Mechanism found: Why neurodevelopmental disorders affect more males than females

The study of mice, published in Nature Communications, led to the discovery that the O-linked N-acetylglucosamine transferase (OGT) molecule sets sex-specific patterns of gene expression.

Fresh research findings on the role of biological sex in disease risk

The study of mice, published in Nature Communications, led to the discovery that the O-linked N-acetylglucosamine transferase (OGT) molecule sets sex-specific patterns of gene expression.

A team from the University of Maryland School of Medicine looked into the OGT molecule, which plays an important role in placental health. The research suggests that the molecule uses an epigenetic modification, H3K27me3, that controls transcription which in itself provides scientists with hints to the molecular dynamics leading to the sex-specific disorder disparity. Epigenetics studies the changes of gene expression. 

One of the scientists in the research team, Dr. Tracy Bale, indicated that high levels of H3K27me3 in the female placenta can produce resilience to the stress experienced by the gestating mother. This would highlight one molecular pathway that may lead females to be more resilient to maternal stress than males. Dr. Bale has indicated that the such a pathway may be an explaining factor on the human neurodevelopmental difference. The presence of OGT and H3K27me3 in the placenta, Dr. Bale has explained,  is crucial to many protein encodings taking place during pregnancy, with the consequent implications and effects. The OGT gene is located in the X chromosome and may be providing a degree of fetal protection to females from the maternal environment.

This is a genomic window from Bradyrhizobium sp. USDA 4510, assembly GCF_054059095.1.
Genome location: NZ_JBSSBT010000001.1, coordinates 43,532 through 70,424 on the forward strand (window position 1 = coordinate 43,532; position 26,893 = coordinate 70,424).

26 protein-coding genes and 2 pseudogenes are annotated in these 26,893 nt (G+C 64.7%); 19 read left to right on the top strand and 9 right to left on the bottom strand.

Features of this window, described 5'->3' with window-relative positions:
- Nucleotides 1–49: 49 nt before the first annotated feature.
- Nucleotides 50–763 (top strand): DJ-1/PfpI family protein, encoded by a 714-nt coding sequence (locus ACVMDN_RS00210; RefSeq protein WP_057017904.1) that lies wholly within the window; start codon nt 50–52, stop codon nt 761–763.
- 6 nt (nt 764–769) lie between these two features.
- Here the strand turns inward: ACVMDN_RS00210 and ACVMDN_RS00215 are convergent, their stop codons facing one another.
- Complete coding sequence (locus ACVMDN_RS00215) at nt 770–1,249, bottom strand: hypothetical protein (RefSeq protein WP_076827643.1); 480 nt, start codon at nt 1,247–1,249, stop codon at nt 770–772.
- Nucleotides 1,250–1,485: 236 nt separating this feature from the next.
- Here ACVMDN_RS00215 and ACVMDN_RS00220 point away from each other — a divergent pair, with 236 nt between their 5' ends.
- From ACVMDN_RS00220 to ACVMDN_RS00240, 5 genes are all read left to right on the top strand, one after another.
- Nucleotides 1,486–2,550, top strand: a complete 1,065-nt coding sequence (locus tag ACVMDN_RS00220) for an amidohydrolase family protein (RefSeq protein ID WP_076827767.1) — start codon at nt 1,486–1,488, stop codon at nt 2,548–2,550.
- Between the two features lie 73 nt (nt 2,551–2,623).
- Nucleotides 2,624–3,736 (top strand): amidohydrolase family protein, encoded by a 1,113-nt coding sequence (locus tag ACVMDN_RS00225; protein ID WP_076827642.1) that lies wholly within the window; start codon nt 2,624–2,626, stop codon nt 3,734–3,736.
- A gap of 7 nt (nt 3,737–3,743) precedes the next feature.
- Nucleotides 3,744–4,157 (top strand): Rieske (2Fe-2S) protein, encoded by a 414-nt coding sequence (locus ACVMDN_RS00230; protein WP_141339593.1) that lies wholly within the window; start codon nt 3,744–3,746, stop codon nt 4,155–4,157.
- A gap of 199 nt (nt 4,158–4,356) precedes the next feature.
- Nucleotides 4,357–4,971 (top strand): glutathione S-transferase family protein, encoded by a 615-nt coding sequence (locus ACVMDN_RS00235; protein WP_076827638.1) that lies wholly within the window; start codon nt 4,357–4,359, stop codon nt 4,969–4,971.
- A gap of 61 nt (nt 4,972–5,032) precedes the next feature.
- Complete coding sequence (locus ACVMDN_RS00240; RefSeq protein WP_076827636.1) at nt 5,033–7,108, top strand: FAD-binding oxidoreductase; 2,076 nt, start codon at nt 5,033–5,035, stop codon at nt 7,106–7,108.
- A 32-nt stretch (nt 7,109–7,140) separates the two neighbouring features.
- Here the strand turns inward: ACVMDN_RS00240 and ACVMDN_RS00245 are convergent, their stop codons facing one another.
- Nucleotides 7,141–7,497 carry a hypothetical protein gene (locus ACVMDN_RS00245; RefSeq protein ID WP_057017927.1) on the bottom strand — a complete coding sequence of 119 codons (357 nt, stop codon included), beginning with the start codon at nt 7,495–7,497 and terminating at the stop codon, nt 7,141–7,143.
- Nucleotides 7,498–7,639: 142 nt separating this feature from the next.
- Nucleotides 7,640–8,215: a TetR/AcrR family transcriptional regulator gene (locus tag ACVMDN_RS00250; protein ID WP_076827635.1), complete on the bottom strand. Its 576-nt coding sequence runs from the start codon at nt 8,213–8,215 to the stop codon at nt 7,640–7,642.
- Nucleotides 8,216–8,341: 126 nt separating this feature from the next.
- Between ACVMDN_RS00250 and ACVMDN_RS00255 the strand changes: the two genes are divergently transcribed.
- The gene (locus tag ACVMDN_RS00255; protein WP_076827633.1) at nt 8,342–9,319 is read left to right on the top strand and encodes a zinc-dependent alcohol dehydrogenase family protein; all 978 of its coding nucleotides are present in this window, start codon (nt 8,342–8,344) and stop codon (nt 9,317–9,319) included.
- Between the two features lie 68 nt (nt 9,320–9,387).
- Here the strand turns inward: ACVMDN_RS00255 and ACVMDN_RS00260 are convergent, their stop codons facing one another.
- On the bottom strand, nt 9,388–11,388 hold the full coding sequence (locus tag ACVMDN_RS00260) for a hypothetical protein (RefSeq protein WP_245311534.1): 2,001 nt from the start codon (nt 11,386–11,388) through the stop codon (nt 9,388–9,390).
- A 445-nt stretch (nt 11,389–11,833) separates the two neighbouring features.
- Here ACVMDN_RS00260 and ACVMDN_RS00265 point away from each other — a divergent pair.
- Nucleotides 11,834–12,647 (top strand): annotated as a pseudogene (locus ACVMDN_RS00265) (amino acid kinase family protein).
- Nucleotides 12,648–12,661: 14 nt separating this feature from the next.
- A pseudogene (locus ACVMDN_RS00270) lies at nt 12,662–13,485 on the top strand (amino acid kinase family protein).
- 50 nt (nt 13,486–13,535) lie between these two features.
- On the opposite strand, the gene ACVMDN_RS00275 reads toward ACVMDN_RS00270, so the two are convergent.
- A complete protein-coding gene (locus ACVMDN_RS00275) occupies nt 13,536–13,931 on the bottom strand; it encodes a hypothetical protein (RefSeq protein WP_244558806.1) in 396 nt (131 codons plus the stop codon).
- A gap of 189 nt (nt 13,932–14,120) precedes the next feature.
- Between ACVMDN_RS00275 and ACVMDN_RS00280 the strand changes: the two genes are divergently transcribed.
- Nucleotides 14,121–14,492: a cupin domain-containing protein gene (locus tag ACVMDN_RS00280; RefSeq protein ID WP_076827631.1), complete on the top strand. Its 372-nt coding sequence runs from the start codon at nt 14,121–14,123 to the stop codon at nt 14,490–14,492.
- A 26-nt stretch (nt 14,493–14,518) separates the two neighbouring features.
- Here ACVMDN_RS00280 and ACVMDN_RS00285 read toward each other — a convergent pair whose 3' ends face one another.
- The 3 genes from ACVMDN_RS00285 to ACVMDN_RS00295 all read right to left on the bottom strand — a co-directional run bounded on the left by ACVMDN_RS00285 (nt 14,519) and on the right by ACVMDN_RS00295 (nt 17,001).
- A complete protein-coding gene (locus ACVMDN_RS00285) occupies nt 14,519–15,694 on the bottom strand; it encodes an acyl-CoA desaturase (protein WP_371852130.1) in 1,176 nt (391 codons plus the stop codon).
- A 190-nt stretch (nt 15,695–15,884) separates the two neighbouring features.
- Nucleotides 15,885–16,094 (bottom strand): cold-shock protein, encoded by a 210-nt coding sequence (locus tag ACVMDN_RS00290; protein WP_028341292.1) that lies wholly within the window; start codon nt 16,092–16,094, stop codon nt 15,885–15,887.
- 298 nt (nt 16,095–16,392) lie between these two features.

Sex has been determined to have a role in neurological and psychiatric conditions and also hypertension, diabetes or arthritis- In the cases of depression and anxiety, more females are affected while neurodevelopmental disorders ranging from the autism spectrum disorders, early-onset schizophrenia, and attention deficit hyperactivity, are more prevalent in males. Similarly, gestational stress, maternal infection, drug exposure and other forms of prenatal insults affect males more.

Prior to this mice study, Dr. Bale’s previous research has also determined that male parental stress in mice can affect the brain development of offspring. Stress, the findings indicates, has the capacity to alter a father’s sperm, in itself impacting a child’s brain development. Further mice work by Dr. Bale has found that chronic mild stress in male mice can lead to offspring with reduced hormonal response to stress, and therefore indicate a link to neuropsychiatric affections such as PTSD.

Bridget M. Nugent, Carly M. O’Donnell, C. Neill Epperson, Tracy L. Bale. Placental H3K27me3 establishes female resilience to prenatal insults. Nature Communications, 2018; 9 (1) DOI: 10.1038/s41467-018-04992-1

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